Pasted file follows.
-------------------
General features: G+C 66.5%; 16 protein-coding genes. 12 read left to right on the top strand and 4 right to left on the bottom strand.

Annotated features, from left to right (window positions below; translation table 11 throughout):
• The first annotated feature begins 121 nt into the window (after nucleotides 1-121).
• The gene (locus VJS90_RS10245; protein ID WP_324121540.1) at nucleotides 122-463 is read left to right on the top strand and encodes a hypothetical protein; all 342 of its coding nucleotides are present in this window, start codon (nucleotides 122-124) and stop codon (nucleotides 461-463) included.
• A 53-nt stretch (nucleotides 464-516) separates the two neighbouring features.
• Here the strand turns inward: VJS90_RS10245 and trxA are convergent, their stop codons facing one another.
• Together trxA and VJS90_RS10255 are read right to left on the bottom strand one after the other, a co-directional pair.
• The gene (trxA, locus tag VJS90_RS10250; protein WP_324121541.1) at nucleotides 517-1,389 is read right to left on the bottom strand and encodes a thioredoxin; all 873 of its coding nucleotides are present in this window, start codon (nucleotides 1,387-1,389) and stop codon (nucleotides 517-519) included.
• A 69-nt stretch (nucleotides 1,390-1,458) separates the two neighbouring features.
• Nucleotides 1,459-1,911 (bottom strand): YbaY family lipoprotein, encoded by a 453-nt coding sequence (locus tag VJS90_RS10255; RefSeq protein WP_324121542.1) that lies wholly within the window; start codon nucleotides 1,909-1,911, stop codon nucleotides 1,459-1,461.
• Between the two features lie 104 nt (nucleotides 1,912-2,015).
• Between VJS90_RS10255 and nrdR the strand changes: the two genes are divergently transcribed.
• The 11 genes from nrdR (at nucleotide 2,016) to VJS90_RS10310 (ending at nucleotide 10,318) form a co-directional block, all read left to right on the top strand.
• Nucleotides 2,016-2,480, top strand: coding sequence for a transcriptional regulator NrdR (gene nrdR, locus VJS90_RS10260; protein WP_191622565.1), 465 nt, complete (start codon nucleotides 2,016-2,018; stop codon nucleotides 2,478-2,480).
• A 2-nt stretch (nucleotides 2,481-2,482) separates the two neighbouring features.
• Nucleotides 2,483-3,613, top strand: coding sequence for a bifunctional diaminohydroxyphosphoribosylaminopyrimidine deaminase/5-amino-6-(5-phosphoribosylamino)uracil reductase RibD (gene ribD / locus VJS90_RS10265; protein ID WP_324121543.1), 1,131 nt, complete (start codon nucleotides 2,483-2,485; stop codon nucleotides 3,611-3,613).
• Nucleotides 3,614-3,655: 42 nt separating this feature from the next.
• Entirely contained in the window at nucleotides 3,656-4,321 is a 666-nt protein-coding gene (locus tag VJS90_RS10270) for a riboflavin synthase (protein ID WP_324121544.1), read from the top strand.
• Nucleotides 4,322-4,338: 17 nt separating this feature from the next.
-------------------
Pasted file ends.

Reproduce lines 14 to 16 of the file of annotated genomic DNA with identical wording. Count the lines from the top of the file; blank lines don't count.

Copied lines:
• Nucleotides 2,016-2,480, top strand: coding sequence for a transcriptional regulator NrdR (gene nrdR, locus VJS90_RS10260; protein WP_191622565.1), 465 nt, complete (start codon nucleotides 2,016-2,018; stop codon nucleotides 2,478-2,480).
• A 2-nt stretch (nucleotides 2,481-2,482) separates the two neighbouring features.
• Nucleotides 2,483-3,613, top strand: coding sequence for a bifunctional diaminohydroxyphosphoribosylaminopyrimidine deaminase/5-amino-6-(5-phosphoribosylamino)uracil reductase RibD (gene ribD / locus VJS90_RS10265; protein ID WP_324121543.1), 1,131 nt, complete (start codon nucleotides 2,483-2,485; stop codon nucleotides 3,611-3,613).